Sunday, 29 November -0001 19:00

God's Grace is Great! Former FRC Mission Work in South Africa Continues

Written by F. Pronk
We know GodÕs promise that His Word never returns to Him void and always achieves His purposes (Isa.55: 12). But we often are so impatient; we want to see instant results on the work God calls us to do, whether it is with our children, our churches or that of missions and outreach. We tend to be discouraged by opposition and few visible results. But GodÕs promise stands, even though it may not become visible until years later. This is what happened in regard to the first foreign mission work that our churches were involved with in South Africa.

In cooperation with the Dutch sister churches, the Christelijke Gereformeerde Kerken, our Free Reformed churches supported, Rev. Rebel, who worked among the KwaNdebele people in South Africa. Later, Mary Overduin was sent out by the Hamilton congregation on behalf of our churches. She worked for many years among the Vendas, first going into the bush to teach womenÕs Bible classes and later as a pastoral care worker with women at Siloam hospital.

It was a huge disappointment, when at the end of apartheid in South Africa, due to sabotage of patient care and life-threats on the doctors and hospital staff, the work in the hospital came to a virtual standstill. All mission personnel, including Mary Overduin, were recalled. In her last letter from Siloam (The Messenger, February 1991), she wrote: ÒWe do not understand why all this is happening. We do know, however, that all things are in GodÕs hands. We pray that some day a new Siloam, with new dedicated staff may once again function to serve this peopleÓ (p.10).

In the Dutch mission publication, Doorgeven, (February 2002), there is a report about the work in KwaNdebele. The Bible school, started by Rev. Rebel, has grown into an accredited seminary, the Mukhanyo Theological College (MTC). The first students have graduated and have been equipped to take their place as ordained ministers in the Reformed Church of KwaNdebele. Graduates have also been ordained in other native churches. This is something to be very thankful for.

Several new projects to serve the social needs of the KwaNdebele people have begun or are in the planning stage. Poverty, high unemployment and the death rate caused by AIDS have left many children orphans. The government promotes the adoption of these children in foster homes. To prevent corruption of government aid and to teach parenting skills, seminars are conducted to instruct women of the church who were recommended by their pastors. Another project is to teach a course to help church leaders and others give practical support and pastoral care to the sick and dying, usually of AIDS. An instructor to teach efficient methods to grow vegetables in the dry climate by means of drip irrigation is another project that is very much needed. Computer training for unskilled workers to make them employable is another project planned in cooperation with the local churches.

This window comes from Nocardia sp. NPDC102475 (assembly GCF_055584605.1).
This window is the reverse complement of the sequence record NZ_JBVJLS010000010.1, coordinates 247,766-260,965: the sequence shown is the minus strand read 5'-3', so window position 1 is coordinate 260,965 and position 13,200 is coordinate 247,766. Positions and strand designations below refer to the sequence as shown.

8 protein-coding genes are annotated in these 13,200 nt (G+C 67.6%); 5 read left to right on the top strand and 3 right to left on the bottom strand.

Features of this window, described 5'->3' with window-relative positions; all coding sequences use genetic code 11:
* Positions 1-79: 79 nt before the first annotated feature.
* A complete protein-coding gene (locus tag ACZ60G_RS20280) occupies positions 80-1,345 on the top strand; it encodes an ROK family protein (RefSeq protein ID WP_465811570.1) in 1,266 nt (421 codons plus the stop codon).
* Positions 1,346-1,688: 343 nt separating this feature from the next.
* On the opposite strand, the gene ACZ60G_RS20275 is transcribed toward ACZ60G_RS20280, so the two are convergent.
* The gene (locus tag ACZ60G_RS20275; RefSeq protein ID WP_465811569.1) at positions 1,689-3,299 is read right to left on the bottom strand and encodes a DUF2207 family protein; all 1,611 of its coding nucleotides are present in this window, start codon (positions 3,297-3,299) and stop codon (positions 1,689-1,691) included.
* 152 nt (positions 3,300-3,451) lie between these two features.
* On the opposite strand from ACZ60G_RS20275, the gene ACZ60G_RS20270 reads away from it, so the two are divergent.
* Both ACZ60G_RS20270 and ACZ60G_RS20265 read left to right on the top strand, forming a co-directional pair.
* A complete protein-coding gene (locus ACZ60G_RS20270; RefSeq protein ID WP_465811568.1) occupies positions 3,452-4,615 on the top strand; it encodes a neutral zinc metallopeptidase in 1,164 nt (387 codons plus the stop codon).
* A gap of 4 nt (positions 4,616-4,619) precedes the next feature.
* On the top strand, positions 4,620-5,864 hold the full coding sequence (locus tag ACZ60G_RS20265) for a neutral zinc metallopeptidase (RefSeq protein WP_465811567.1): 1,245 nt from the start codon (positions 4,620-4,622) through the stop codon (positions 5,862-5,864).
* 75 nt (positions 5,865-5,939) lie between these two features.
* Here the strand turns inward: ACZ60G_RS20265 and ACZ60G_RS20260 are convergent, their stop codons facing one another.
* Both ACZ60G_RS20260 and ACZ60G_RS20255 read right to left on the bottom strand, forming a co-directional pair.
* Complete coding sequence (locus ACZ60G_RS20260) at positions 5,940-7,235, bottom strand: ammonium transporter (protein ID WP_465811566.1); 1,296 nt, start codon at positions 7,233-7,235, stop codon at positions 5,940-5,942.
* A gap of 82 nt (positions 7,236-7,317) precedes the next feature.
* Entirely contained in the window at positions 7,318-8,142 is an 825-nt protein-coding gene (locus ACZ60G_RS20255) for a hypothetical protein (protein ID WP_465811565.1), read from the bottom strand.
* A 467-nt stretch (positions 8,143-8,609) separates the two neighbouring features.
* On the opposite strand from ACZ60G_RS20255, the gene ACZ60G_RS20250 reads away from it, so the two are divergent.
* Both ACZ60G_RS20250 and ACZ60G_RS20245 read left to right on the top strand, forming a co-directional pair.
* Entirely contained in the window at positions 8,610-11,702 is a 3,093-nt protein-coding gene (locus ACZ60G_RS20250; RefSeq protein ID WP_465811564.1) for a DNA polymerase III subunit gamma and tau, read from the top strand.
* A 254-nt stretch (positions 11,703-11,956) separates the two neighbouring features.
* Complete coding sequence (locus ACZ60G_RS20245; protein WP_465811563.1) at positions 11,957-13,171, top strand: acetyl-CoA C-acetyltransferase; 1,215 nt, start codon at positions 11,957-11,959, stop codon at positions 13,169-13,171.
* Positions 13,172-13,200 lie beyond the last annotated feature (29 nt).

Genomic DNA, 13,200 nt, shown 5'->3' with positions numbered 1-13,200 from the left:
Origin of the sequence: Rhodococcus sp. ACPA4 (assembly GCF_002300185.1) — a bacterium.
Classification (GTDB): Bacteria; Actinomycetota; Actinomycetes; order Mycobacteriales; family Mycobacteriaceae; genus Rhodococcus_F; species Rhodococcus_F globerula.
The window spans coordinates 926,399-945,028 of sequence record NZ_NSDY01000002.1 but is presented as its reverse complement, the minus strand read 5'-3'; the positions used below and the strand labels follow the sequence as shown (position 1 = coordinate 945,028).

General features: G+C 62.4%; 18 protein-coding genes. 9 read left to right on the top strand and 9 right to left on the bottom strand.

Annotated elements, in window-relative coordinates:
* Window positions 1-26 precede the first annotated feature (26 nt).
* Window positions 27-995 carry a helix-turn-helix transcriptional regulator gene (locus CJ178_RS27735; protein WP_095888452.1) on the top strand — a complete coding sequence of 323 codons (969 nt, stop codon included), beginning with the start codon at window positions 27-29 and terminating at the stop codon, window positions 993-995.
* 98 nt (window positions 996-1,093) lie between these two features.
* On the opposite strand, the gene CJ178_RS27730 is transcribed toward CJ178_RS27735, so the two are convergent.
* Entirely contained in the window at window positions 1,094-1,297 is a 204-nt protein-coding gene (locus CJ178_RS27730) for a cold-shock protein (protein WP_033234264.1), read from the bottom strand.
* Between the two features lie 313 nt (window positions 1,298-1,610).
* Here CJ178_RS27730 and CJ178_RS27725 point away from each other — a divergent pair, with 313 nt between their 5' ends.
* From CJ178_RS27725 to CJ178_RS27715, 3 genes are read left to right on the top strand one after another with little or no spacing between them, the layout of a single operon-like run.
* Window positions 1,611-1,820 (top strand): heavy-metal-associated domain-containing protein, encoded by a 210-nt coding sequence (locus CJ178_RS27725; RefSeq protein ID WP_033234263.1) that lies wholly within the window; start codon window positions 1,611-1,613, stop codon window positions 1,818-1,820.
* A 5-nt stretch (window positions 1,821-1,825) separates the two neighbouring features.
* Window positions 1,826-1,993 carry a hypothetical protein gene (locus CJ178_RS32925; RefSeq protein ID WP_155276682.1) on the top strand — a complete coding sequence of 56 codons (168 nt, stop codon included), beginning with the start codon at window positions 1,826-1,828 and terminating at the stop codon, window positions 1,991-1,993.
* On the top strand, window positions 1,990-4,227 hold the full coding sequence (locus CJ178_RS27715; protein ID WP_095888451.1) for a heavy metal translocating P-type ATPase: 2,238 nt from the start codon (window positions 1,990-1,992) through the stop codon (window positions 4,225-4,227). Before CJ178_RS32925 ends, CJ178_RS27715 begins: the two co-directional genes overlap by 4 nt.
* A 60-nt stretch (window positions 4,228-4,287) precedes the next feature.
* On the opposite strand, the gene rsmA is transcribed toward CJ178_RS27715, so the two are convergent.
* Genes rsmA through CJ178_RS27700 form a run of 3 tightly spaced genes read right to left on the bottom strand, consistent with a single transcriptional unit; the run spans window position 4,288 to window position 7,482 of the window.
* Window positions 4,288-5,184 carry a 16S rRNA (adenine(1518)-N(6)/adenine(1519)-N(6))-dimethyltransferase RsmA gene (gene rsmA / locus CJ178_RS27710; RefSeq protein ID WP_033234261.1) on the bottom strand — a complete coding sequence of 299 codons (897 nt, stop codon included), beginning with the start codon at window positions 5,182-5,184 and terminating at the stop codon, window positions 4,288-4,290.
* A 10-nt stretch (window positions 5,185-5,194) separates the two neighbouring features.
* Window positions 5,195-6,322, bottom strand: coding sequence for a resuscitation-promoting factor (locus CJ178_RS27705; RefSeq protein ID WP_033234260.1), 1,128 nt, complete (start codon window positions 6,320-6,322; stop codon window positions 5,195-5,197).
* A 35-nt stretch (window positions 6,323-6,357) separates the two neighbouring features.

When the mission personnel were forced to leave the Siloam hospital in Venda in 1991, they had many questions. Would the gospel continue to be taught to the sick? Would others take responsibility for the hospital? Only one Dutch nurse still works there. She is Maartje Kruger-van Asselt, who writes in Doorgeven (May 2002): ÒWith joy and thankfulness I can tell you that the proclamation of word and deed continues at SiloamÉ Our hospital and another one in this province have been singled out by the government for a project to prevent the spread of AIDS. Its goal is to protect unborn children against this deadly virus. When the women come for a pre-natal check-up they will be given a free AIDS test. If the results show that the mother carries the HIV virus, mother and child will receive medicine before and after delivery to protect them. The dedicated nurses and other workers here who are responsible to carry out this health service project are doing their utmost for a successful outcomeÉ Ò

ÒFor a number of years not much pastoral work was done among the patients in the hospital. Two years ago this changedÉ Gideon Siphoro works every day as evangelist in the hospital. The local pastor, Rev. Masakona, assists him where he canÉÓ Several examples of how the Lord is working are cited, such as a severely ill woman who acknowledged, ÒEven if I have to die, that is fine because Jesus is there.Ó AIDS (still a taboo and not talked about in Venda) has reached epidemic proportions on the African continent and many of the patients in the hospital are infected with it. But it has also made them open for the gospel. Rev. Masakona mentions that independent African churches have voiced their appreciation for the pastoral work done at Siloam hospital. They say that it is touching many more lives than the evangelism work they do from house to house, in which they are very diligent.

God works in a mysterious way His wonders to performÉ The ongoing work in South Africa today is a testimony to GodÕs faithfulness. But also, nothing done in His Name is ever wasted, not even a cup of cold water (Mk.9: 41); also not our early mission efforts, our giving and our prayers. We may believe the same about the mission work in Guatemala. The director of the Mukhanyo Theological College states it well in one of the articles from which this information was gleaned: ÒGodÕs grace is great!Ó

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